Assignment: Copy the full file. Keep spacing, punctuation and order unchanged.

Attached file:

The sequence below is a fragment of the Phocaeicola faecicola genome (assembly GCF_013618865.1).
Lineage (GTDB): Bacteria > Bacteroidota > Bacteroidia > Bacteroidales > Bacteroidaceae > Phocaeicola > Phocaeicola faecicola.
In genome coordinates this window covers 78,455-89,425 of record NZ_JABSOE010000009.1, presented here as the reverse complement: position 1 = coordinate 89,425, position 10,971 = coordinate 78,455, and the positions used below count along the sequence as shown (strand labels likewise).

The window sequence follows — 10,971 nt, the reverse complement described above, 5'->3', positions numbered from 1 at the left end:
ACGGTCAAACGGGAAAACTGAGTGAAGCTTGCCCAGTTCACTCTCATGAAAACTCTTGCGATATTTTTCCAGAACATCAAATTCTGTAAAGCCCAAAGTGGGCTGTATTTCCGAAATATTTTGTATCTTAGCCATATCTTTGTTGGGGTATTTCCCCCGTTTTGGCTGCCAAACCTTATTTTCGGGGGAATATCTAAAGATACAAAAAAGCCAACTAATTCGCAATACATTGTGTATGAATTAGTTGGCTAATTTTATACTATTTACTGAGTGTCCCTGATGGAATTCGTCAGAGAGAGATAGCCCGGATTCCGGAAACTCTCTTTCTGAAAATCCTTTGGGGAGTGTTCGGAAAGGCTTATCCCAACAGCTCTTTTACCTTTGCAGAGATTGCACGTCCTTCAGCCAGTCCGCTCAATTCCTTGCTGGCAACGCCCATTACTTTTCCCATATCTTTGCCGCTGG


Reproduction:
The sequence below is a fragment of the Phocaeicola faecicola genome (assembly GCF_013618865.1).
Lineage (GTDB): Bacteria > Bacteroidota > Bacteroidia > Bacteroidales > Bacteroidaceae > Phocaeicola > Phocaeicola faecicola.
In genome coordinates this window covers 78,455-89,425 of record NZ_JABSOE010000009.1, presented here as the reverse complement: position 1 = coordinate 89,425, position 10,971 = coordinate 78,455, and the positions used below count along the sequence as shown (strand labels likewise).

The window sequence follows — 10,971 nt, the reverse complement described above, 5'->3', positions numbered from 1 at the left end:
ACGGTCAAACGGGAAAACTGAGTGAAGCTTGCCCAGTTCACTCTCATGAAAACTCTTGCGATATTTTTCCAGAACATCAAATTCTGTAAAGCCCAAAGTGGGCTGTATTTCCGAAATATTTTGTATCTTAGCCATATCTTTGTTGGGGTATTTCCCCCGTTTTGGCTGCCAAACCTTATTTTCGGGGGAATATCTAAAGATACAAAAAAGCCAACTAATTCGCAATACATTGTGTATGAATTAGTTGGCTAATTTTATACTATTTACTGAGTGTCCCTGATGGAATTCGTCAGAGAGAGATAGCCCGGATTCCGGAAACTCTCTTTCTGAAAATCCTTTGGGGAGTGTTCGGAAAGGCTTATCCCAACAGCTCTTTTACCTTTGCAGAGATTGCACGTCCTTCAGCCAGTCCGCTCAATTCCTTGCTGGCAACGCCCATTACTTTTCCCATATCTTTGCCGCTGG